Working professionals, balancing family and personal commitments
Concerned about time
Often feel stressed and overwhelmed
Seeking flexibility and understanding
Located in a variety of time zones, with mixed schedules
From a number of cultural backgrounds and perspectives
Looking to identify the value of tasks/assignments and seeking how their education will benefit them personally
May experience self-doubt, imposter syndrome, or hesitancy around their ability to successfully complete their program
Identifying the barriers
Now that we have a better understanding of our online learners and some of the challenges they face, let’s consider how they approach office hours. The slide below, shared at a TOPS faculty workshop in 2020, outlines some of the self-reported reasons that students may not be engaging in support sessions or reaching out for help.
Students may have the connotation that office hours are for ‘certain types of concerns’ and not see it as a time to connect with their instructor on other areas of interest (i.e. graduate school, career planning, letters of recommendation, etc.) They may also see it as a sign of weakness or fault, rather than a strength for being able to utilize that time to build a relationship or increase their learning. Students may have also had past experiences, at OSU or elsewhere, that have formed an understanding of what office hours entail and what is allowed at these meetings.
In the Ecampus Annual Survey (2020), when asked about faculty behavior that made them feel comfortable attending office hours, students shared that instructor friendliness, promptly answering student questions, providing accessible and flexible office hour options, and demonstrating strong communication throughout the course were specifically helpful in encouraging use of office hours. (Ecampus Annual Student Survey)
Those who had not taken advantage of office hours shared reasons that generally fell into four categories:
Office hours conflicted with life and were not accessible to them
The student had not yet needed to use office hours
Using other forms of communication to ask for help
Lack of awareness of if or when office hours were offered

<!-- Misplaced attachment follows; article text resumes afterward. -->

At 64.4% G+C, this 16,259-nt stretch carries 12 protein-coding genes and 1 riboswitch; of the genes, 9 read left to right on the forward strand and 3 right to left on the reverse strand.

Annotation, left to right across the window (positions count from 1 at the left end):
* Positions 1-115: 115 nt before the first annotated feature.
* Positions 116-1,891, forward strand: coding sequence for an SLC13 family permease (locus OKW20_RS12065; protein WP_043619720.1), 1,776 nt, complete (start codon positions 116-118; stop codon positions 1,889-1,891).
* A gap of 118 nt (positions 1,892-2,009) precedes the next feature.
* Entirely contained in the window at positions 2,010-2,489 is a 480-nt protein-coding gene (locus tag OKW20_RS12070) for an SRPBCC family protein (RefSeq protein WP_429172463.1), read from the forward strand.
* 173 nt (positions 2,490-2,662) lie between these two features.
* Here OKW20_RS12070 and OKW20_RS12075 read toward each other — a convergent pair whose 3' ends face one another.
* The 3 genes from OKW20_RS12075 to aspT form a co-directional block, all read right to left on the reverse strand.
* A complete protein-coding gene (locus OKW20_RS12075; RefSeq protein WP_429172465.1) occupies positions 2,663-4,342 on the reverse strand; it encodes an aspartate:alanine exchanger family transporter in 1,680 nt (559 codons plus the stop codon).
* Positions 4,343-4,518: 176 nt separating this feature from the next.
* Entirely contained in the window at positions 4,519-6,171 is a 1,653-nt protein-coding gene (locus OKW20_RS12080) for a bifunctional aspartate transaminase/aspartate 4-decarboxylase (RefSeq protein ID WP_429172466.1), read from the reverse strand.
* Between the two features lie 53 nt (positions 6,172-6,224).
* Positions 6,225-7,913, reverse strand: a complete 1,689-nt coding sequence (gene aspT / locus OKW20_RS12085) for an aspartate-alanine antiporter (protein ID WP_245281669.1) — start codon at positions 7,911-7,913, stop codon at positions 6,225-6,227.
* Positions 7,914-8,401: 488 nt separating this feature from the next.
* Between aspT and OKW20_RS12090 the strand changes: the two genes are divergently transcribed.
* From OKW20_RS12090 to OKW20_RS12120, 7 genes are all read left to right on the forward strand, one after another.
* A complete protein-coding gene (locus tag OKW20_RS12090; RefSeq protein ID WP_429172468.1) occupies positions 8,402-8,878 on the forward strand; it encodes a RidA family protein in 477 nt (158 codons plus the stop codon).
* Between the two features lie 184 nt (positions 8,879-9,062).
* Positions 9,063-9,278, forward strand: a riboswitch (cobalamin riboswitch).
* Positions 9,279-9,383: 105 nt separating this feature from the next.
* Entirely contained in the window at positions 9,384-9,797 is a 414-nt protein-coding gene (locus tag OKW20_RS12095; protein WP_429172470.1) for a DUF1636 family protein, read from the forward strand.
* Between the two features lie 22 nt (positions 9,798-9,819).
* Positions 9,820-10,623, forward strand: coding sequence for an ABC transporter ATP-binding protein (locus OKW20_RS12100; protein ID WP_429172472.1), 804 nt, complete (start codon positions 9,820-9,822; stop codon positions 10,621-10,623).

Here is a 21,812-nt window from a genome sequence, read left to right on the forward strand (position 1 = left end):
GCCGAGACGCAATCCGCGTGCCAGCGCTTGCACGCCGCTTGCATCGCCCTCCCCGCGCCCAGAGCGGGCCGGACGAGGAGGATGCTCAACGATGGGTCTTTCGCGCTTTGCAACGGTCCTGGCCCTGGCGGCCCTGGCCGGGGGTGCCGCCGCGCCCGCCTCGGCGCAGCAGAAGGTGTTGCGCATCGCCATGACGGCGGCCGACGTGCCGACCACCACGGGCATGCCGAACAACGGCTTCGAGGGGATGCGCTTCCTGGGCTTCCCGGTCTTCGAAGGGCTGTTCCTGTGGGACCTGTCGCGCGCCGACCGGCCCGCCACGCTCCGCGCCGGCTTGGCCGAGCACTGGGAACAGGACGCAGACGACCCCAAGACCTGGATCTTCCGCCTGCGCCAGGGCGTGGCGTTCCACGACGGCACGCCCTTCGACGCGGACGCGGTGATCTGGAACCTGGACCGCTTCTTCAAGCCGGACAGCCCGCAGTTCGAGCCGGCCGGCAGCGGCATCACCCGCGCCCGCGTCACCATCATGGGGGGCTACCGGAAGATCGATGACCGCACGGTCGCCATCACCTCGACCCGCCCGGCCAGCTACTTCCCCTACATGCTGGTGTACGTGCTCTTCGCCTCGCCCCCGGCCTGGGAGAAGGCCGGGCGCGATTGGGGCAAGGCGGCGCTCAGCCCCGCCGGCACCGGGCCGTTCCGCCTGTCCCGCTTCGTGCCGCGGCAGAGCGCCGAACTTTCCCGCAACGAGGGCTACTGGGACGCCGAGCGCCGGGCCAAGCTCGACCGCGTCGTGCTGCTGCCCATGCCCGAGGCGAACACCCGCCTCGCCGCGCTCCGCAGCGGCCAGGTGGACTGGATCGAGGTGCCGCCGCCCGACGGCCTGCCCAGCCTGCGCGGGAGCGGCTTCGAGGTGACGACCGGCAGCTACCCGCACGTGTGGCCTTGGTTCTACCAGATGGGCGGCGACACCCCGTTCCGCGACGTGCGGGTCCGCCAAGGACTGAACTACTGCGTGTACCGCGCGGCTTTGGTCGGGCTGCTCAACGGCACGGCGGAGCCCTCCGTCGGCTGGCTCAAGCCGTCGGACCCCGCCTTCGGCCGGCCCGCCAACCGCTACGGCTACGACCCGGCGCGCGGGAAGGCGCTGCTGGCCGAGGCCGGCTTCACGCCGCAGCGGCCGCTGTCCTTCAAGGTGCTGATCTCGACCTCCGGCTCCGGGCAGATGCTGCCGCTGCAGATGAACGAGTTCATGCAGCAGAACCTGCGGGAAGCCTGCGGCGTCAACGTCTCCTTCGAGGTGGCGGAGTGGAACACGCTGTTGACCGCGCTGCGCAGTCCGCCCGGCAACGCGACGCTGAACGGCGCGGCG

Rename and reframe ‘office hours’
To help students identify the purpose of your Office Hours time, and to make it a little less intimidating, you might consider renaming these hours. Some ideas include Student Hours, Homework Help, Ask Me Anything Hours, Virtual Coffee Chat, etc. Some instructors separate times for course related questions from times that are more for connection and talking about outside topics such as current industry news, future planning, etc.
It’s important to be clear with students what they can discuss with you at these times, and to also encourage their participation and welcome it. You could do this by choosing intentional wording in the way you share your hours, and also sending reminders by announcement or direct message.
To help make your hours accessible to a variety of students, you might consider offering a number of different times throughout the term, staggering when those are available (i.e. morning, lunch, evening, or a weekend day). You can also offer the option to request office hours by appointment.
Another strategy would be to survey your students at the beginning of the term to see when the best times are for the majority of the class. You could also leverage this survey to ask about topics of interest or to see if they have any concerns or questions starting off the term.
Consider the tools
For synchronous virtual meetings, we would recommend using Zoom as most OSU students are comfortable with this tool, and everyone has free access to it. Zoom links can be shared, and also integrated into your Canvas course using the tool in the Canvas menu. For asynchronous questions, you might create a Q&A forum for each week or module of the course (and subscribe to ensure timely notification). If you are using Canvas messaging, we recommend outlining that in your communication plan so that students know the best way to reach you.
Some instructors have also experimented with outside tools, such as Gather. Gather is a platform for building digital spaces for teams to connect at a distance. It is free to use for spaces that allow up to 25 users at once. You can chat, enable your mic and camera for audio/video interactions, and create specific areas for small group conversations.
Demonstrate care and community
One of the best strategies for encouraging students to utilize your meeting hours or to reach out for help in other ways, is to demonstrate care throughout your course. This can be done by using welcome and inclusive language in your Syllabus and written course content, having a warm and friendly tone in your media (i.e. recorded lectures and videos), and reaching out proactively to students who may be low in participation or struggling academically.
Office Hours for Online Courses – This guide was created by our Ecampus Faculty Support team, and provides a great overview for best practices and implementation.
Office Hours Explainer – This PDF was designed by OSU’s Academic Success Center, as a student-facing resource on Office Hours. It explains the variety of topics available, steps to take, and preparation for the student. There is a specific section about online courses, but the majority of the guide is applicable to Ecampus students.